August 10, 2022

Growing A Winter Coat, by Brendon Marks


Most women will only admit men are superior in three areas: opening jars, killing bugs, and producing methane. But there is one area where men truly have no equal. That is pogonotrophy. This is not a horrible misspelling of pornography; pogonotrophy means ‘the growing of a beard.’

I know that there are many women who can mount a serious challenge in the mustache department or a hairy old mole, but I’m talking about a real beard. The average man will grow twenty-seven feet of hair out of his face during his lifetime. I’m not sure how they determined that.

Can you imagine what it must have been like to figure that out? Take a guy, let his beard grow for ten days, measure each hair, divide by ten and take the average. Multiply by the average life span of a man from puberty to death (in days) and you’ve got it. Now do that for a hundred guys and take the average. All I can say is that somebody must have really, really wanted to know.

I am relatively certain that I have scraped at least 25 feet of hair off my face already (at least enough to fill the box on my pick-up), which means I only have two feet left to go and then I die?

Sooner or later every man tries his hand (or face) at pogonotrophy. It may be to celebrate a centennial, perpetuate a hunting season tradition, avoid capture, or because he has sustained a serious injury to that part of his brain that controls his shaving hand or his sense of good taste. A beard does drastically change your appearance and some men handle the difference better than their brethren.

Some beards are always kept neat and trim so that they are little more than a thin coat of hair with a very distinct edge. I would expect that the constant trimming would be just as much effort as shaving, so what the heck’s the point? Others are allowed to grow wild. The wild ones cause the most drastic change in appearance. They also tend to collect things like doughnut crumbs, vegetables strained out of soup, small field animals and whole families of birds. I have a couple of friends at work that I have never seen without a beard. If they shaved I probably wouldn’t know them.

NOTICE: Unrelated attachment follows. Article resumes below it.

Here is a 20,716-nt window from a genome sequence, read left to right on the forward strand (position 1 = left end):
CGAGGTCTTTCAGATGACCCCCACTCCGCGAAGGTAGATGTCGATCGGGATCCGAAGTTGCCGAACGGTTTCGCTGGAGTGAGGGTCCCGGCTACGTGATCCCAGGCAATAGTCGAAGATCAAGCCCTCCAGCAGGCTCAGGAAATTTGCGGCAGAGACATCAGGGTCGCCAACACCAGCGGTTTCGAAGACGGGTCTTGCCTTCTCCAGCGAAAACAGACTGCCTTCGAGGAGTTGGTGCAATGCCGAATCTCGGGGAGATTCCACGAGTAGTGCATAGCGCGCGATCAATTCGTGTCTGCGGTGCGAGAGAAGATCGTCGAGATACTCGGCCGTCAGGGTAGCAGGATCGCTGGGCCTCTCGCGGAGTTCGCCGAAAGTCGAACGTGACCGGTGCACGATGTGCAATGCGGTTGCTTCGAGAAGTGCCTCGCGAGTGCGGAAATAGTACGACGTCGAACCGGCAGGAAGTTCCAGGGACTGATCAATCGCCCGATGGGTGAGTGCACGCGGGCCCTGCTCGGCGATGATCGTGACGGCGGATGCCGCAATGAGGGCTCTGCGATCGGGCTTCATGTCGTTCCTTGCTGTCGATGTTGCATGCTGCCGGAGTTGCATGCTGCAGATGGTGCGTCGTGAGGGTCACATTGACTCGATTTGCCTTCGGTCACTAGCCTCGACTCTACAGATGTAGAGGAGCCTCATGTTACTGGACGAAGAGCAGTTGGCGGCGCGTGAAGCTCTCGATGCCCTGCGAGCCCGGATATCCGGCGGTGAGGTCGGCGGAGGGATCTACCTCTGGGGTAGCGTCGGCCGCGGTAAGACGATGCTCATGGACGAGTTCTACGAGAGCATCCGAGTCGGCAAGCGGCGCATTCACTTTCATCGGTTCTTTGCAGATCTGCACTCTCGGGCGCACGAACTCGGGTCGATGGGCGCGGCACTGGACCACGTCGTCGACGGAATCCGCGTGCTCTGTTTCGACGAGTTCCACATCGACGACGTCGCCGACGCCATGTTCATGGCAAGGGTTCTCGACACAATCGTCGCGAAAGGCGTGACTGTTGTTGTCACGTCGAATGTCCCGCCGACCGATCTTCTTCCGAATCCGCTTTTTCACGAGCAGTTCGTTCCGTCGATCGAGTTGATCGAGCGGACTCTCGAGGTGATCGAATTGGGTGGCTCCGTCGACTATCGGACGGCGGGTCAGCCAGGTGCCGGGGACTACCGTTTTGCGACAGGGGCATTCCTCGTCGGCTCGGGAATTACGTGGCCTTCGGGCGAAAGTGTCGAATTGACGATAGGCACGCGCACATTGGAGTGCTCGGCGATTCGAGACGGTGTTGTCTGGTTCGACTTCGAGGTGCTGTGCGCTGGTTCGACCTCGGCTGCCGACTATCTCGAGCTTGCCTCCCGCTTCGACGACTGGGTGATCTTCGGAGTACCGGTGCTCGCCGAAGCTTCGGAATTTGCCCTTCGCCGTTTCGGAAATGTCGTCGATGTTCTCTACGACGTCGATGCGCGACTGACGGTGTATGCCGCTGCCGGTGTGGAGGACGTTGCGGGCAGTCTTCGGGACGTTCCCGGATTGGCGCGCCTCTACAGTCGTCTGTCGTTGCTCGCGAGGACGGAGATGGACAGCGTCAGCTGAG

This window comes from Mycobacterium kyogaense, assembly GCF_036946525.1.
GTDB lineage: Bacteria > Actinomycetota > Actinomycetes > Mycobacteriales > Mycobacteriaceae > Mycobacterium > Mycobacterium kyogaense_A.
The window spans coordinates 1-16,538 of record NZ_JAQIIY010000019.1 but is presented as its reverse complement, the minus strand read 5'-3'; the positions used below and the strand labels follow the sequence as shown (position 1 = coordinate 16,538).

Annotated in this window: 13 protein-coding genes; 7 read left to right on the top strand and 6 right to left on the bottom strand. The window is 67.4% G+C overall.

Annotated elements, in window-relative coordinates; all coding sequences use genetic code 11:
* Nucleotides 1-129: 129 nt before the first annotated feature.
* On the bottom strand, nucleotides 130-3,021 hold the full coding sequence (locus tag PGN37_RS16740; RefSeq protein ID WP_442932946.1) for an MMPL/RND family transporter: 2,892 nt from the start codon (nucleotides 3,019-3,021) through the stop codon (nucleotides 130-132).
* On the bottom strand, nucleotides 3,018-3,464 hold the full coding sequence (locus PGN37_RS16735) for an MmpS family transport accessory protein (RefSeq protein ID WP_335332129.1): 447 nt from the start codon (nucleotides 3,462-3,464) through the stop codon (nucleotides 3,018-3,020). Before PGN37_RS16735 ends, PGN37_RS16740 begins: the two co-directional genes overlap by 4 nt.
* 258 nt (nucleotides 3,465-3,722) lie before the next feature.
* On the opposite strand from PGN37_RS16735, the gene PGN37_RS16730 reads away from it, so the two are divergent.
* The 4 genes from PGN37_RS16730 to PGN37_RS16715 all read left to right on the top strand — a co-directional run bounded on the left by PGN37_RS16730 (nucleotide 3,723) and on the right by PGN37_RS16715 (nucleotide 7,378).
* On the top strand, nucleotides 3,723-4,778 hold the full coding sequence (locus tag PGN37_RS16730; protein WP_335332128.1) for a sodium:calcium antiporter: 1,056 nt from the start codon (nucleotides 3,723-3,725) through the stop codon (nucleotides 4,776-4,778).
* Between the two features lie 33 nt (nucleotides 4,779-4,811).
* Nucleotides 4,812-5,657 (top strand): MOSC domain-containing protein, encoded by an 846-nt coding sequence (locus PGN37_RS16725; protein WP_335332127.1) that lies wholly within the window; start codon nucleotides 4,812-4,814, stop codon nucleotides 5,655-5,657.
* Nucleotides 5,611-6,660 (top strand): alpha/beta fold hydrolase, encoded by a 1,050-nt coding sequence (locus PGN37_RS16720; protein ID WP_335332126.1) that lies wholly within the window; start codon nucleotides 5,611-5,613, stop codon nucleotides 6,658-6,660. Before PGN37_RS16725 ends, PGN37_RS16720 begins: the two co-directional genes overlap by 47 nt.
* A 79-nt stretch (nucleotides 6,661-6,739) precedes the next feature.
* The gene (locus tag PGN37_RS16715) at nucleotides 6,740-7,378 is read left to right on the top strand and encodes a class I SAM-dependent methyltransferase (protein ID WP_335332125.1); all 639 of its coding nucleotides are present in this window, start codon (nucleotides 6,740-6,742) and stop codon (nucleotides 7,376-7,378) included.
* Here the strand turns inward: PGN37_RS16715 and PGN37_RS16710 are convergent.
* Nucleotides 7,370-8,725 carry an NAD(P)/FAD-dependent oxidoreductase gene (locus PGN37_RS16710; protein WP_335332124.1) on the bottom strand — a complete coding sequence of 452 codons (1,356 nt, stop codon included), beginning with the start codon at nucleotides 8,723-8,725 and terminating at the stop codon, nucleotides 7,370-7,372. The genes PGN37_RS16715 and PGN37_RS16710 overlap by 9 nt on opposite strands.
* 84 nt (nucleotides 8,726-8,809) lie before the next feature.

Most men look older when they have a beard, giving rise to the practice of young doctors fresh out of medical school growing a beard to have more credibility with older patients. It also explains why some young men who are constantly reminded of their youthful appearance (meaning they can’t buy beer without a hassle) grow a pathetically anemic tuft of hair somewhere around their mouth or chin.

Some men do look better with a beard than they do without. Either because they are incredibly ugly to begin with and anything that covers up their face is an improvement, or they simply don’t have a chin.

I have practiced pogonotrophy on several occasions; the last time lasted about four months. I called it my muleskinner look. My wife tolerated it for about three. It’s not that she suffers from pogonophobia (fear of beards), it’s because she doesn’t care for the practice of having me remove her makeup with a steel-wool pad. Her kisses were similar to what I would receive from a Sunday school teacher and any sort of nuzzling was completely out of the question.

However, nothing like what happened to Willie Robertson of Duck Dynasty fame ever happened to me. Willie, while staying at a fancy hotel in New York City, approached the doorman and asked for directions to the restroom. He was directed out the front door and down the street to a public restroom in Central Park. Clearly a case of facial profiling.

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One Response to “Growing A Winter Coat, by Brendon Marks”
  1. Sharon King says:

    I could not figure out how a fellow employee got a mustache so fast. It finally dawned on me. He shaved off the beard.
    Older men seem to grow a beard because people keep telling them they missed a spot shaving. (Two cousins)

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